OK for high schoolers?: Yes
Comments: "Accomplishment is unreliable," Saunders says in his 2013 commencement speech at Syracuse, and in this brief volume, he builds a brief but eloquent case for a focus on being kind as something that continues to provide (internal) benefits throughout life in a way that trying to be successful doesn't always. (See statement above re: accomplishment.) Saunders begins the speech with an anecdote about a failure of kindness from him in seventh grade that he clearly still thinks about, and it's probably the single most powerful personal anecdote in this entire collection of many personal anecdotes. Chelsea Cardinal's art has echoes that of Gregg Kulick's for Mary Karr's book (or, rather, the other way around, since this book was published first), and it's probably the best match of text and art in this list of books. This is a moving book, and I like it very much. [Watch here, Amazon]
Book: This Is Water
Author: David Foster Wallace
Thesis: You get to decide what has meaning, and what doesn't.
OK for high schoolers?: Yes, though I think the points will matter more to a college crowd.
Comments: And so we come to really the ur-text for this whole small genre of books, the book that essentially kicked off the modern 20th century rush (comparatively speaking) of books based on graduation speeches. (It's sort of like how people made music for kids before Raffi came along, but Singable Songs for the Very Young literally created the kids music category in stores.) The popularity of Wallace's 2005 commencement speech at Kenyon College may be due in part to Wallace's cult status as author, including fans trying to reconcile the fact that he talks about how to live a life that's not soul-killing with the fact that he committed suicide. (Note: I'm not saying in any way that's a worthwhile question or makes Wallace's words any less valuable.)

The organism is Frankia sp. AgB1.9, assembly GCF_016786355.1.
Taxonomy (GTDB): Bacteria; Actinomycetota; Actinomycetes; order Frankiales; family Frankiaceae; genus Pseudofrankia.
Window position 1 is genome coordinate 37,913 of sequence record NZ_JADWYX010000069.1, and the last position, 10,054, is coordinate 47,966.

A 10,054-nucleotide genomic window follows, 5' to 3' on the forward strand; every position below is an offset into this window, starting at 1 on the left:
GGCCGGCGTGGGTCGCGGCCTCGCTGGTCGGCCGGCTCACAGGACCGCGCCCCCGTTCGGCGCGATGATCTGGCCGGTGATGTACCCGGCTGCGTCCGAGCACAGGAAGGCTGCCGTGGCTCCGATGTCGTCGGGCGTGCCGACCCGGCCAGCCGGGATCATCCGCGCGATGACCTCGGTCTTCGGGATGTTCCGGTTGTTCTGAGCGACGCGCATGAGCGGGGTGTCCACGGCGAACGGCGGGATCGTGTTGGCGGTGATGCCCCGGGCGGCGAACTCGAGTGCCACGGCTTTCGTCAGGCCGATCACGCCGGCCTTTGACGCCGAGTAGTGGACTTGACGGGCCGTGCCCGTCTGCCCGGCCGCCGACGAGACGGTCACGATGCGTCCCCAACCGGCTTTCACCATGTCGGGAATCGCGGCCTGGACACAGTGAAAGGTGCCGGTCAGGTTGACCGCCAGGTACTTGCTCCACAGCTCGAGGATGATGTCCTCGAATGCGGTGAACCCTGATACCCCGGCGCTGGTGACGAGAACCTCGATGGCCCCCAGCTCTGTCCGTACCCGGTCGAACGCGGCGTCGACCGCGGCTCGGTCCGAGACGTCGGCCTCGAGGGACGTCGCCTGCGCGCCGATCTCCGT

But for me, someone who really is pretty neutral on Wallace as an author, the speech works precisely because it doesn't talk a lot about success or life hacks. It talks about how life can be difficult and routine at various points, and how you choose to look at life is, Wallace argues, the very point of the education that his audience is completing. This is the book I've thought most about since first reading, and I think that most recipients, if they keep the book as they move throughout their lives and the country, will find re-reading it most worthwhile. [Listen here, Amazon]
Book: How To Worry Less About Money
Author: John Armstrong
Thesis: Spend less time worrying about money, more time figuring out what we need
OK for high schoolers?: Yes, though given its writing style and topic, college graduates will probably be a more receptive audience
Comments: I had thought about including Dr. Seuss' Oh, The Places You'll Go! as a bonus book on this list, as a book that's often given at graduations. But I've never actually read the thing. So instead my bonus book is this book, part of a series from The School of Life, a London-based group dedicated to building emotional intelligence. Their main series of books take a philosophical approach to "How To" questions, providing not so much self-help as self-maintenance. The books, which are of generally, if variably, good quality, are essentially philosophy books grappling with issues of direct relevance in fairly down-to-earth language.
This book might be my favorite of the half-dozen or so I've read, mostly because it builds its case slowly and steadily until you realize that money problems aren't really problems about money, they're problems with lack of clarity of what someone really wants from life. And while there are parts that seem like they're written for a 45-year-old suburban London resident whose million-pound flat isn't as nice as his co-worker's two-million-pound flat, I think there's enough in here about more universal concerns that I think a 22-year-old trying to figure out how to do what she loves while earning enough money to go through life would find it useful. It doesn't provide "the answer," but helps the reader a little bit in figuring out the answer for themselves. [Amazon]